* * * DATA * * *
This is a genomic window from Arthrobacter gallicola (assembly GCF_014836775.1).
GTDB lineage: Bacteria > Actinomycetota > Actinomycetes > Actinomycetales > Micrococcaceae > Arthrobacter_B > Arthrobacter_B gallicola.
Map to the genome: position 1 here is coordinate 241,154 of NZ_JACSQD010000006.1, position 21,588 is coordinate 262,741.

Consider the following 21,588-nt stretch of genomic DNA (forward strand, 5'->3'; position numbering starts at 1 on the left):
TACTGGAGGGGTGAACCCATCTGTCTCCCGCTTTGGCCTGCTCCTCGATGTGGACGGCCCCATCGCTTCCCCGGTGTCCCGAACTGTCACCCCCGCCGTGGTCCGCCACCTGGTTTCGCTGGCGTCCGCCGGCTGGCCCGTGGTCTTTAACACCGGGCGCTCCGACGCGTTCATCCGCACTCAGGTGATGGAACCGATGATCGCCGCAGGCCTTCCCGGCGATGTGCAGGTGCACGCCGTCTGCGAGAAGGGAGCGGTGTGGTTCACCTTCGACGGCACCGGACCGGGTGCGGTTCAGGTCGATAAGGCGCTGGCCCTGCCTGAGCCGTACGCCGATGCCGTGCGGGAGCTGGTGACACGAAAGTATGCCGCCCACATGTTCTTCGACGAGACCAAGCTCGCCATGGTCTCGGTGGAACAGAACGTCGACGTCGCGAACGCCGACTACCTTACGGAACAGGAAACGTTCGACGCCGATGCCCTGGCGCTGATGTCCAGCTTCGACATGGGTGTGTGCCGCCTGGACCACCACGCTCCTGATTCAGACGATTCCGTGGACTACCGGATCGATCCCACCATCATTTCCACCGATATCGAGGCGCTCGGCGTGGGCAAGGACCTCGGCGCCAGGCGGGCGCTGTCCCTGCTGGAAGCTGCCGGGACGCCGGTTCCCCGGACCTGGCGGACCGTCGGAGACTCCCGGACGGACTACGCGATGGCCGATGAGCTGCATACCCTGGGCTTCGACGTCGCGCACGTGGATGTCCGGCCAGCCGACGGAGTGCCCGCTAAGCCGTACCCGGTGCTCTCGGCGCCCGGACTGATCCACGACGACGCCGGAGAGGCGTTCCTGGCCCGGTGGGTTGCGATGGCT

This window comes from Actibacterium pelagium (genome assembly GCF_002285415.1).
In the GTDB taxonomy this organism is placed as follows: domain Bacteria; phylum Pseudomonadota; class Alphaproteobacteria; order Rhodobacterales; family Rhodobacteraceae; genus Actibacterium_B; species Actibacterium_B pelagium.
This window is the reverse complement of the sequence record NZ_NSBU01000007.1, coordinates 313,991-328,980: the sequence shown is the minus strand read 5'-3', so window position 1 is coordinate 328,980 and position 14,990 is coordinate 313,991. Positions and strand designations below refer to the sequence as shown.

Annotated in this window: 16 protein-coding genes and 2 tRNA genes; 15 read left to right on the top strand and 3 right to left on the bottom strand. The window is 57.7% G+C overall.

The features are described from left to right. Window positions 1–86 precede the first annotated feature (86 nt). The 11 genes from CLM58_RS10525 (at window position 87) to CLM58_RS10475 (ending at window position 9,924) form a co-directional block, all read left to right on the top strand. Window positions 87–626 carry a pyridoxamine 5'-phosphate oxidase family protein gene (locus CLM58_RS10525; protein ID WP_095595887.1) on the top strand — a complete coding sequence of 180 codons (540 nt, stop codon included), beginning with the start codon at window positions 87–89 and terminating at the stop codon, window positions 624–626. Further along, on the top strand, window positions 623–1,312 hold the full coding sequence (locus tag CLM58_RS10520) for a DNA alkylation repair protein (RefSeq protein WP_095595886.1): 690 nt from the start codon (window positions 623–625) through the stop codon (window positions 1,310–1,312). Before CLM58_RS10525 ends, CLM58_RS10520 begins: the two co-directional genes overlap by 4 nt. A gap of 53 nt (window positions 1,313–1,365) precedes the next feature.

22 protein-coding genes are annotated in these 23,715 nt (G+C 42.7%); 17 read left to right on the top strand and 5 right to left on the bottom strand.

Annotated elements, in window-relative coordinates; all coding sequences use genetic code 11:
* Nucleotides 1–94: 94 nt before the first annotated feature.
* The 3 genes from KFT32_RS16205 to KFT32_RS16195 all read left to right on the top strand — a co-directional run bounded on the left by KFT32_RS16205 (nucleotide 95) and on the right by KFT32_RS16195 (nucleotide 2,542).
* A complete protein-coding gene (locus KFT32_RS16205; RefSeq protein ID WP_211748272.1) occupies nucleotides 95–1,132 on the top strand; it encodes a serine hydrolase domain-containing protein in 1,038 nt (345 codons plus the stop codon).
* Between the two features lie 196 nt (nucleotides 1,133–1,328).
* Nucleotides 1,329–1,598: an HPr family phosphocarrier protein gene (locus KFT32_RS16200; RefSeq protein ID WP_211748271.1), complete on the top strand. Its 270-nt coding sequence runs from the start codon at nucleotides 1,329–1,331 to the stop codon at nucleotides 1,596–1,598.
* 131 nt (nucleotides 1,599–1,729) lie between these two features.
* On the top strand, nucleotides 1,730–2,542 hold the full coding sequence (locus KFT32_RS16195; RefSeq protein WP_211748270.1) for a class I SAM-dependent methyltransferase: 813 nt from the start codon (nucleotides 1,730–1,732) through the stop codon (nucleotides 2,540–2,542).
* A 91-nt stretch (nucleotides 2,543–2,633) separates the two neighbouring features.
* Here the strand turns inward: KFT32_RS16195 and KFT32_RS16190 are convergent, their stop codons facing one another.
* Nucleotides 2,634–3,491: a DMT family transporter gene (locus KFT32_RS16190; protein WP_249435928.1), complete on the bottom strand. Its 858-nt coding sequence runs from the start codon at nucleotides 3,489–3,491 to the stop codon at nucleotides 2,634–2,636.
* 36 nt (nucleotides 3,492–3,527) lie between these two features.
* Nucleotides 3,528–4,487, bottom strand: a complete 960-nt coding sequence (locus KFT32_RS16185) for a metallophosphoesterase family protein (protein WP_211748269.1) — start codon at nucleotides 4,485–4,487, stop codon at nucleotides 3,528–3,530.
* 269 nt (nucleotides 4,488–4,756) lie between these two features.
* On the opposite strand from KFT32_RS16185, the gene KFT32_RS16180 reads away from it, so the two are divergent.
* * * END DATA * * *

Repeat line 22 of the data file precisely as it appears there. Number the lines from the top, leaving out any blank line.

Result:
* Nucleotides 2,634–3,491: a DMT family transporter gene (locus KFT32_RS16190; protein WP_249435928.1), complete on the bottom strand. Its 858-nt coding sequence runs from the start codon at nucleotides 3,489–3,491 to the stop codon at nucleotides 2,634–2,636.